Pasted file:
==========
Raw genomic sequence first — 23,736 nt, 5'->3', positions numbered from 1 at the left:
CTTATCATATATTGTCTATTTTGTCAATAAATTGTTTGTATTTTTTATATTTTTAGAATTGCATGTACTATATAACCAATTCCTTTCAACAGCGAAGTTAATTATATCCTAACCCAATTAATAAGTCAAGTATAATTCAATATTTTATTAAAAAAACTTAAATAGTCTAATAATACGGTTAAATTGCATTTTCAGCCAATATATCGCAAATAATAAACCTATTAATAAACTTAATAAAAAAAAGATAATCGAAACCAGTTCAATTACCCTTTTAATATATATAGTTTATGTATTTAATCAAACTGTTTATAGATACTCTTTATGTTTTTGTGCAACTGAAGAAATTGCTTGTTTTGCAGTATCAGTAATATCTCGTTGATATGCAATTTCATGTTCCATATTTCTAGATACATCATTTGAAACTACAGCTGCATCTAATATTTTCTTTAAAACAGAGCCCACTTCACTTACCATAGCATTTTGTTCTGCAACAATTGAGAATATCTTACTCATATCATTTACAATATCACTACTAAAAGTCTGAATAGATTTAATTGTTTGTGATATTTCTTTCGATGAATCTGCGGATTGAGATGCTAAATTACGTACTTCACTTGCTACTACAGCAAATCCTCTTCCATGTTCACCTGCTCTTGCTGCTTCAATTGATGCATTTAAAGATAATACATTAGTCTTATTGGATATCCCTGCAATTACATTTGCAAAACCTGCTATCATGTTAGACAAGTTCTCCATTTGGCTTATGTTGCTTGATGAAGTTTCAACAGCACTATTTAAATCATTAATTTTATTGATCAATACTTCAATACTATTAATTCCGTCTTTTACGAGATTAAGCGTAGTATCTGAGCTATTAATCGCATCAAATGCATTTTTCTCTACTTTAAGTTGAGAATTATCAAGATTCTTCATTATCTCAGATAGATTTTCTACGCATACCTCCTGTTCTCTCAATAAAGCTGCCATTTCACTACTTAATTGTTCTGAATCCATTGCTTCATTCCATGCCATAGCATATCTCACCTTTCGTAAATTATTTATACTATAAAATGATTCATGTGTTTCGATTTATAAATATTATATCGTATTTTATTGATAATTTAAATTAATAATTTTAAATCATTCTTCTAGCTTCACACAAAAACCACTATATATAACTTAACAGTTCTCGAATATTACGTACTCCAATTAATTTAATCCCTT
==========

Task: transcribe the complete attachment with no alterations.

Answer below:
Raw genomic sequence first — 23,736 nt, 5'->3', positions numbered from 1 at the left:
CTTATCATATATTGTCTATTTTGTCAATAAATTGTTTGTATTTTTTATATTTTTAGAATTGCATGTACTATATAACCAATTCCTTTCAACAGCGAAGTTAATTATATCCTAACCCAATTAATAAGTCAAGTATAATTCAATATTTTATTAAAAAAACTTAAATAGTCTAATAATACGGTTAAATTGCATTTTCAGCCAATATATCGCAAATAATAAACCTATTAATAAACTTAATAAAAAAAAGATAATCGAAACCAGTTCAATTACCCTTTTAATATATATAGTTTATGTATTTAATCAAACTGTTTATAGATACTCTTTATGTTTTTGTGCAACTGAAGAAATTGCTTGTTTTGCAGTATCAGTAATATCTCGTTGATATGCAATTTCATGTTCCATATTTCTAGATACATCATTTGAAACTACAGCTGCATCTAATATTTTCTTTAAAACAGAGCCCACTTCACTTACCATAGCATTTTGTTCTGCAACAATTGAGAATATCTTACTCATATCATTTACAATATCACTACTAAAAGTCTGAATAGATTTAATTGTTTGTGATATTTCTTTCGATGAATCTGCGGATTGAGATGCTAAATTACGTACTTCACTTGCTACTACAGCAAATCCTCTTCCATGTTCACCTGCTCTTGCTGCTTCAATTGATGCATTTAAAGATAATACATTAGTCTTATTGGATATCCCTGCAATTACATTTGCAAAACCTGCTATCATGTTAGACAAGTTCTCCATTTGGCTTATGTTGCTTGATGAAGTTTCAACAGCACTATTTAAATCATTAATTTTATTGATCAATACTTCAATACTATTAATTCCGTCTTTTACGAGATTAAGCGTAGTATCTGAGCTATTAATCGCATCAAATGCATTTTTCTCTACTTTAAGTTGAGAATTATCAAGATTCTTCATTATCTCAGATAGATTTTCTACGCATACCTCCTGTTCTCTCAATAAAGCTGCCATTTCACTACTTAATTGTTCTGAATCCATTGCTTCATTCCATGCCATAGCATATCTCACCTTTCGTAAATTATTTATACTATAAAATGATTCATGTGTTTCGATTTATAAATATTATATCGTATTTTATTGATAATTTAAATTAATAATTTTAAATCATTCTTCTAGCTTCACACAAAAACCACTATATATAACTTAACAGTTCTCGAATATTACGTACTCCAATTAATTTAATCCCTT